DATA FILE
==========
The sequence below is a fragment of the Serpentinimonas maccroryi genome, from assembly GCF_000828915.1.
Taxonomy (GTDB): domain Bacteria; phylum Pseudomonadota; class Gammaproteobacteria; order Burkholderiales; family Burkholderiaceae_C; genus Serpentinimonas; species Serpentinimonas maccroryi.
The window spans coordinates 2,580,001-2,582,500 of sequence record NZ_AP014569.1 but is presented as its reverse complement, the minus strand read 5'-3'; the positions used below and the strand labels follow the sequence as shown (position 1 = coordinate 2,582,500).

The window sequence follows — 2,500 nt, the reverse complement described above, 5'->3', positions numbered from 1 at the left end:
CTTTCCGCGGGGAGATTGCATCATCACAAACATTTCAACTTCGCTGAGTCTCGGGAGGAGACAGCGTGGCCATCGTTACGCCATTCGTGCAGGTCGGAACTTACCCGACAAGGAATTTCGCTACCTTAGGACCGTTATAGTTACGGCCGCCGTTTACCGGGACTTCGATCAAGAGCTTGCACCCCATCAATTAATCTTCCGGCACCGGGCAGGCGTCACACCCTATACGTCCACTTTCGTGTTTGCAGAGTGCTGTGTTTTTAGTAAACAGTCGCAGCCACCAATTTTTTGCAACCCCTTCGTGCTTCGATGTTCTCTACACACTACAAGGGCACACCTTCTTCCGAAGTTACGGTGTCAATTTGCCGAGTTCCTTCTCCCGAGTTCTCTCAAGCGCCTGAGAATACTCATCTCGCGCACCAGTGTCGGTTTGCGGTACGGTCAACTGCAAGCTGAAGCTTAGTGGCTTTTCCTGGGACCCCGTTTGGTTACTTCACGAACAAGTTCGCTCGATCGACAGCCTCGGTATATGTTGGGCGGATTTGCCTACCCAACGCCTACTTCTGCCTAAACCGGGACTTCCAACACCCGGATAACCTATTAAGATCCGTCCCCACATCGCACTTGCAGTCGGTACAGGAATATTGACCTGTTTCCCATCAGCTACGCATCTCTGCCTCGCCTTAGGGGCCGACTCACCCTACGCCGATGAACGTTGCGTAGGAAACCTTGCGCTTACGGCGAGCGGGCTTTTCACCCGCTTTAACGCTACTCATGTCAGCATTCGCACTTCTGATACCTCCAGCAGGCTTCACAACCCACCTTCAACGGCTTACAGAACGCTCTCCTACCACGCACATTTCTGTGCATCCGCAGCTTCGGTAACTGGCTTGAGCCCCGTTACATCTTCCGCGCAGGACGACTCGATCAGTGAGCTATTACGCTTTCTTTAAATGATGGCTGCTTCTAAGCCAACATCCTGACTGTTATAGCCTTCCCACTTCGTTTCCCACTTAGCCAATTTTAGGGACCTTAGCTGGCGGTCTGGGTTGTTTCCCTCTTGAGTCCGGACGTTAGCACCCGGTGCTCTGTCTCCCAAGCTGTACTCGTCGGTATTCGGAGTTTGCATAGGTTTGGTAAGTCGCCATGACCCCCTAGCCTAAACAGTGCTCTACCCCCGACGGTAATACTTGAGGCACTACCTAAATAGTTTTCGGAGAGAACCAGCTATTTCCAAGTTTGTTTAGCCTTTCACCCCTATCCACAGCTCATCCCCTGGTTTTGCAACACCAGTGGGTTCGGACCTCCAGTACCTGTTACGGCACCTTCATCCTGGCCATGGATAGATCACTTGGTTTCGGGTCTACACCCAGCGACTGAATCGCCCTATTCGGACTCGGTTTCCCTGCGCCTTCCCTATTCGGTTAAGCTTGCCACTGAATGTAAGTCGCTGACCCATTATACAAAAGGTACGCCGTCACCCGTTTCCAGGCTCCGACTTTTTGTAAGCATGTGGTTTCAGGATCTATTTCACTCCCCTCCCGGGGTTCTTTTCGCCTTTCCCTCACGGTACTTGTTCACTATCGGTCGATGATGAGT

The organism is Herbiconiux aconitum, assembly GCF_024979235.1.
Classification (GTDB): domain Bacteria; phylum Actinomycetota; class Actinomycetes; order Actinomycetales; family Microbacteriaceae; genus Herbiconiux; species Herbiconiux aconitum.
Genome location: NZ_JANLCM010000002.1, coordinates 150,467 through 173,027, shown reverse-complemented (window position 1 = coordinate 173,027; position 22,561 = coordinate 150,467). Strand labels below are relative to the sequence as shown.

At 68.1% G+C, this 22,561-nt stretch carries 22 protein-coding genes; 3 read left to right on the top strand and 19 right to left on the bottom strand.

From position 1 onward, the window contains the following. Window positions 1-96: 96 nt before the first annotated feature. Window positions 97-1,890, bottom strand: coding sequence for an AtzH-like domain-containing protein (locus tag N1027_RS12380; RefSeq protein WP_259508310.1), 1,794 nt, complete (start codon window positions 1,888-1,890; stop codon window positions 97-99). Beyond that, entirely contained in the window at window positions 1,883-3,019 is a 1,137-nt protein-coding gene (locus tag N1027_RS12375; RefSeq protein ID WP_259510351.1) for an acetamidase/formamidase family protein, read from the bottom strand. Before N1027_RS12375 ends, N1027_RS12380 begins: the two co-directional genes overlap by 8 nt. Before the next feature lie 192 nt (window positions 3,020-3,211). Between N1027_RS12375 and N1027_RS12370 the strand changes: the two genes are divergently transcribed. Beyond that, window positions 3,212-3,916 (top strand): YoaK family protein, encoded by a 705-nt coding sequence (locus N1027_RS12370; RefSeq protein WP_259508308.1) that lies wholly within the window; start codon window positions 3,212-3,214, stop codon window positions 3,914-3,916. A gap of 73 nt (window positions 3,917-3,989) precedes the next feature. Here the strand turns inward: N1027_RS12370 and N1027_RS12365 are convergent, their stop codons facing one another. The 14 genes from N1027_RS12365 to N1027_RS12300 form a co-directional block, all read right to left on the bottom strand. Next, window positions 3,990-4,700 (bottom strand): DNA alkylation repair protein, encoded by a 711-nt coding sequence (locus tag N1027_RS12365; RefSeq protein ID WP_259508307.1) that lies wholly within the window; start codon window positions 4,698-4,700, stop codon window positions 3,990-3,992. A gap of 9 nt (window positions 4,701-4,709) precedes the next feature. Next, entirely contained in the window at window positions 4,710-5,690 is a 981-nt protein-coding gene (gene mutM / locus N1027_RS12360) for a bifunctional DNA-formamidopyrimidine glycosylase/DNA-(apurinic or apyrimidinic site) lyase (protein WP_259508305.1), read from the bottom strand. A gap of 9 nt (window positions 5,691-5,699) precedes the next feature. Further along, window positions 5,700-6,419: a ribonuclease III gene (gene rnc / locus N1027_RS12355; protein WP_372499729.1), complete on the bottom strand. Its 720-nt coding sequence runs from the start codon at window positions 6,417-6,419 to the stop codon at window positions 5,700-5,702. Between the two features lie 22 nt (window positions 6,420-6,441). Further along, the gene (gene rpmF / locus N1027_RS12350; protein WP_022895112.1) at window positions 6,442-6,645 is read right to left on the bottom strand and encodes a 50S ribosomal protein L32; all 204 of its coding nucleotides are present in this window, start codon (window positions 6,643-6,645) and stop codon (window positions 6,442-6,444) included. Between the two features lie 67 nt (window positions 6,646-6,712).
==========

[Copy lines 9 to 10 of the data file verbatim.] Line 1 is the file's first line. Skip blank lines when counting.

At 68.1% G+C, this 22,561-nt stretch carries 22 protein-coding genes; 3 read left to right on the top strand and 19 right to left on the bottom strand.

From position 1 onward, the window contains the following. Window positions 1-96: 96 nt before the first annotated feature. Window positions 97-1,890, bottom strand: coding sequence for an AtzH-like domain-containing protein (locus tag N1027_RS12380; RefSeq protein WP_259508310.1), 1,794 nt, complete (start codon window positions 1,888-1,890; stop codon window positions 97-99). Beyond that, entirely contained in the window at window positions 1,883-3,019 is a 1,137-nt protein-coding gene (locus tag N1027_RS12375; RefSeq protein ID WP_259510351.1) for an acetamidase/formamidase family protein, read from the bottom strand. Before N1027_RS12375 ends, N1027_RS12380 begins: the two co-directional genes overlap by 8 nt. Before the next feature lie 192 nt (window positions 3,020-3,211). Between N1027_RS12375 and N1027_RS12370 the strand changes: the two genes are divergently transcribed. Beyond that, window positions 3,212-3,916 (top strand): YoaK family protein, encoded by a 705-nt coding sequence (locus N1027_RS12370; RefSeq protein WP_259508308.1) that lies wholly within the window; start codon window positions 3,212-3,214, stop codon window positions 3,914-3,916. A gap of 73 nt (window positions 3,917-3,989) precedes the next feature. Here the strand turns inward: N1027_RS12370 and N1027_RS12365 are convergent, their stop codons facing one another. The 14 genes from N1027_RS12365 to N1027_RS12300 form a co-directional block, all read right to left on the bottom strand. Next, window positions 3,990-4,700 (bottom strand): DNA alkylation repair protein, encoded by a 711-nt coding sequence (locus tag N1027_RS12365; RefSeq protein ID WP_259508307.1) that lies wholly within the window; start codon window positions 4,698-4,700, stop codon window positions 3,990-3,992. A gap of 9 nt (window positions 4,701-4,709) precedes the next feature. Next, entirely contained in the window at window positions 4,710-5,690 is a 981-nt protein-coding gene (gene mutM / locus N1027_RS12360) for a bifunctional DNA-formamidopyrimidine glycosylase/DNA-(apurinic or apyrimidinic site) lyase (protein WP_259508305.1), read from the bottom strand. A gap of 9 nt (window positions 5,691-5,699) precedes the next feature. Further along, window positions 5,700-6,419: a ribonuclease III gene (gene rnc / locus N1027_RS12355; protein WP_372499729.1), complete on the bottom strand. Its 720-nt coding sequence runs from the start codon at window positions 6,417-6,419 to the stop codon at window positions 5,700-5,702. Between the two features lie 22 nt (window positions 6,420-6,441). Further along, the gene (gene rpmF / locus N1027_RS12350; protein WP_022895112.1) at window positions 6,442-6,645 is read right to left on the bottom strand and encodes a 50S ribosomal protein L32; all 204 of its coding nucleotides are present in this window, start codon (window positions 6,643-6,645) and stop codon (window positions 6,442-6,444) included. Between the two features lie 67 nt (window positions 6,646-6,712).